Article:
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Discovering Traditions: Tribal Weddings in the Philippines

Discovering Traditions: Tribal Weddings in the Philippines

ethnic tribal groups in Bukidnon dancing during Kaamulan, wedding ceremony, festival

The Philippines is home to over 100 indigenous ethnolinguistic groups, each with its unique traditions and customs. And within these groups’ cultural tapestry, one of the traditions that stand out the most is tribal wedding ceremonies. With these vibrant and sacred celebrations, they reflect the diverse heritage in the country through rituals performed in affirmation of the commitment of two people.

If you’re curious about what these Filipino wedding traditions are, you’re in luck! In this article, we explore the fascinating world of tribal marriage rituals in the Philippines. We dive into the ancient customs and learn how they were practiced in the past.

So, what are Tribal Weddings?

Filipino tribal weddings are more than just celebrations of love. They are profound cultural and spiritual events that reflect the deep-rooted beliefs of communities around the country. It’s influenced by old Filipino rituals that tribes continue to perform to this day.

The common traditions observed in tribal weddings are mostly similar to each other. To have an idea of what they are, here’s a list of customs that are generally done across tribes:

  • Courtships aren’t practiced as much since marriages are usually arranged by the couple’s parents.
  • The union addresses a God and has rites that involve animal sacrifices to ask for their God’s blessing.
  • The marriage is between two people from the same tribe. If the union is between a couple from differing tribes, it’s understood that these tribes must have a standing pact before marriage is permitted.
  • In the case of mixed religion weddings, traditions from both faiths are still practiced. The couple to be married finds a way to bring both religious customs into their wedding harmoniously.
  • The union of a couple often includes a dowry for the bride and her family.
  • The wedding ceremony is typically shouldered by the groom’s parents.
  • Lavish celebrations are part of the wedding. It’s common to hold fiestas that can last days to celebrate a couple’s union.

The practices in tribal marriages typically differ based on their respective values and superstitions.  Other than that, there are also differences in the flow of the ceremony, the ceremonial garbs, and the food featured in feasts. Usually, wedding decorations and delicacies are based on the abundant ingredients and materials in the tribe’s area.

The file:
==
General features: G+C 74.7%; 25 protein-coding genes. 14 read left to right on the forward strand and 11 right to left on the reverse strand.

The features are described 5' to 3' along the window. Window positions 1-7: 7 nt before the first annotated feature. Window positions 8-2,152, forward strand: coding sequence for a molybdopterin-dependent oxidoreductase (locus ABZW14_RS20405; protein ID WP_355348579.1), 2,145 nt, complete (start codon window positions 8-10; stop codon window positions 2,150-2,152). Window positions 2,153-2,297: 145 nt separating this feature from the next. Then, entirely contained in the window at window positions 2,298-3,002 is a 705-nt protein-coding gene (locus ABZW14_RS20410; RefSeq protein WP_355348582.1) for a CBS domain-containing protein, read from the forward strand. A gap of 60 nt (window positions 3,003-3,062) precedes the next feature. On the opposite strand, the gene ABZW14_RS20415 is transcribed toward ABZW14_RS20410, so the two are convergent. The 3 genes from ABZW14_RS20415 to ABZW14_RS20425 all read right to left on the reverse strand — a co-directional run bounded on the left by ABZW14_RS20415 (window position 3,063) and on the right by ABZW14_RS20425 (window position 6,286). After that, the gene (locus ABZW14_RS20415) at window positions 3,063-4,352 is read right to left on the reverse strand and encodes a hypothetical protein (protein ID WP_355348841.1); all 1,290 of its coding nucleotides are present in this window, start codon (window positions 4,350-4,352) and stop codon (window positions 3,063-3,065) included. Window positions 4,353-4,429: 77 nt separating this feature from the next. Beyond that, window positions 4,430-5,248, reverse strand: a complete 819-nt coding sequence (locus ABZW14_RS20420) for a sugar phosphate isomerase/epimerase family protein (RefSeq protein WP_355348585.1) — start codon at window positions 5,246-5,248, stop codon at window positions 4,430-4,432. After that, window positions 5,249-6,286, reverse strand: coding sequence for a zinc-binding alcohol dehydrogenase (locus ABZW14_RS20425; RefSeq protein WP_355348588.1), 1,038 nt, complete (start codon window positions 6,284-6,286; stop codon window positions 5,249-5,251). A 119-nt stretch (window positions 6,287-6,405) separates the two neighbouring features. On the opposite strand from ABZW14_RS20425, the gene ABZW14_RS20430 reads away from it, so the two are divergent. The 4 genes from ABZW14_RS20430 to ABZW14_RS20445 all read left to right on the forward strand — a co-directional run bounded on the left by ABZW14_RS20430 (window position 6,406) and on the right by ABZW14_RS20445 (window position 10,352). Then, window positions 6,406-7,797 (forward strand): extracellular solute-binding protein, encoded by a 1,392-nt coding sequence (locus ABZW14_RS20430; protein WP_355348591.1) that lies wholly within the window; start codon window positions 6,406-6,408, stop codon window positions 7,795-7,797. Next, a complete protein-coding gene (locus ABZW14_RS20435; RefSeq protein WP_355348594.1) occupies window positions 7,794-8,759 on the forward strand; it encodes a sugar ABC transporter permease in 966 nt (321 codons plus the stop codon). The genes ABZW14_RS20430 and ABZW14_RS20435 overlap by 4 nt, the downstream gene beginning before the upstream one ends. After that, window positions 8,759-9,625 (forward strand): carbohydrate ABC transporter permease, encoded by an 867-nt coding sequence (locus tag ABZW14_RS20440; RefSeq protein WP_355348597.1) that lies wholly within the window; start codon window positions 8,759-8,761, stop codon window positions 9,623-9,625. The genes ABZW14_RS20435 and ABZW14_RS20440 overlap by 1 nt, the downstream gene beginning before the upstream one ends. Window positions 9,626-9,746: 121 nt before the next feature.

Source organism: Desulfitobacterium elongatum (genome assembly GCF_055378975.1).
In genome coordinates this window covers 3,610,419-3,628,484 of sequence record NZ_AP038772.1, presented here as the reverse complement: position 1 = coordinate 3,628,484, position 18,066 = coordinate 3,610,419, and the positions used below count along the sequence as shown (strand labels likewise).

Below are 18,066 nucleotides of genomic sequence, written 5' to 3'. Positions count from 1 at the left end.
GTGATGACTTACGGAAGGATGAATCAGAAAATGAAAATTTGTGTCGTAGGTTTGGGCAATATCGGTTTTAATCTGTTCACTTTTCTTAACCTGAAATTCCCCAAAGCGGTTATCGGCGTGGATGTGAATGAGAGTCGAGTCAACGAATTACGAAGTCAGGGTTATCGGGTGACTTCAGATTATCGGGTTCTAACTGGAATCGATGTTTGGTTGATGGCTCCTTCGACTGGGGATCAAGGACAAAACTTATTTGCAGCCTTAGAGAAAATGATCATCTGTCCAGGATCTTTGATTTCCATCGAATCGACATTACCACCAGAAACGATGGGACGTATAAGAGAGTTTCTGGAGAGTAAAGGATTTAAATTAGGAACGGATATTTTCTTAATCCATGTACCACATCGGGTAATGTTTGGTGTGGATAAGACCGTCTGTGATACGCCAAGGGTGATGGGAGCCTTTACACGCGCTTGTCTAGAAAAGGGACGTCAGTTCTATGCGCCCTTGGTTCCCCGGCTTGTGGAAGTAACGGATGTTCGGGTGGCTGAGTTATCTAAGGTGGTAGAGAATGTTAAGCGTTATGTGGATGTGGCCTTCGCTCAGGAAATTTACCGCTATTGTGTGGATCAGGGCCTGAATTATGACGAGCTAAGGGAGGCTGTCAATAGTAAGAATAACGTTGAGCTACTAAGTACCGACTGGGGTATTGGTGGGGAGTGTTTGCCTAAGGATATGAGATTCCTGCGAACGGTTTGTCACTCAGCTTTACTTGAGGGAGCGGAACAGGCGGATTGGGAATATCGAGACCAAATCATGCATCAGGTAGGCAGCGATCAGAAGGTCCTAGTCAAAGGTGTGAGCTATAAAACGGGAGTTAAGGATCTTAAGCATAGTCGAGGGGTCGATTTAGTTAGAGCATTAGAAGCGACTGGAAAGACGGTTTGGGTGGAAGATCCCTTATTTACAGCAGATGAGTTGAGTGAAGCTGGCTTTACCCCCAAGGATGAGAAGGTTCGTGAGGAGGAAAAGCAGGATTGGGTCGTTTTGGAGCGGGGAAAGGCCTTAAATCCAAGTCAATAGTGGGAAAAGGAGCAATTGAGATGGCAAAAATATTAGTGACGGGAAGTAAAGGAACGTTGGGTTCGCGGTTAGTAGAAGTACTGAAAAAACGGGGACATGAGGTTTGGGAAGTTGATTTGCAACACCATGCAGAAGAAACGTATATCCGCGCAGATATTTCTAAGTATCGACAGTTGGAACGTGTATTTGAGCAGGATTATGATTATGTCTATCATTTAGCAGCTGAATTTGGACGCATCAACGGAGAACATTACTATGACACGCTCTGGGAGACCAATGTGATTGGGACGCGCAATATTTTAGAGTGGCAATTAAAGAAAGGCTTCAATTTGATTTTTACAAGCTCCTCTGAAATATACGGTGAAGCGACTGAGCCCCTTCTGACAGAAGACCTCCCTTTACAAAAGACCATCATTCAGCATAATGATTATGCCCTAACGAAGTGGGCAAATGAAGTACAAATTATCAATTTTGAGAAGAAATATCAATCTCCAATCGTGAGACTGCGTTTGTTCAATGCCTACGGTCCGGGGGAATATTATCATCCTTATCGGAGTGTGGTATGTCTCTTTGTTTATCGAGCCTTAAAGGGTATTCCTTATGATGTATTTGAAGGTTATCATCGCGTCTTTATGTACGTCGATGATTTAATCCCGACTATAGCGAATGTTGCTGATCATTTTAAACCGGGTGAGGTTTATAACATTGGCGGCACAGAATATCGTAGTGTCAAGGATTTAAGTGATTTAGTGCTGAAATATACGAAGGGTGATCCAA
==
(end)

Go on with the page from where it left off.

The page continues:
people from ifugao dancing

Tribal Wedding Traditions

In the Philippines, different societies in every region have their own wedding traditions. And despite the distinctions in each tribe’s customs, their ultimate goal is to showcase how each community celebrates and preserves the sanctity of marriage.

To better understand each tribe’s practices, here are some of the traditions performed by different Filipino tribes:

Bontoc or Igorot

In the mountains of the Cordillera region, the Igorot people celebrate weddings with a deep sense of tradition. The wedding itself can last several days and usually includes an exchange of food that both the families of the bride and groom can enjoy. This practice is called the “insukatan nan makan,” and it usually begins with the bride giving black beans to the man, signifying her intention to marry.

The wedding ritual concludes with the act of “manmanok” where the bride and groom’s parents get together and declare that their children can now legally sleep together. After this, the marriage ritual ends and everyone who joined the celebration can start the wedding feast.

dowry of money on a wedding


The wedding customs of the Manobo tribe is typically arranged by the bride and groom-to-be’s parents, supervised by a Datu or Bai. It’s practiced in the areas of Agusan, Cotabato, Bukidnon, and other areas in Mindanao.

The marriage process starts with the “penginsa” (asking) and continues with the negotiations of the “kagun” (dowry) for the bride. Once the kagun is finalized, the groom’s family starts the process of raising the amount of the dowry with the help of town elders. When the kagun is ready, the wedding can be announced.

During the ceremony, the kagun is presented to the bride’s family and the elders presiding over the wedding. The items in the kagun are then distributed among the bride’s family and their relatives—depending on their contribution to the bride’s life.

After the presentation of the kagun, the “seru” feast commences, symbolizing the duties of the bride and groom to each other. Over the next several days, a purification ritual is performed by offering chickens and rice to the tribe’s deity to protect the new couples’ souls.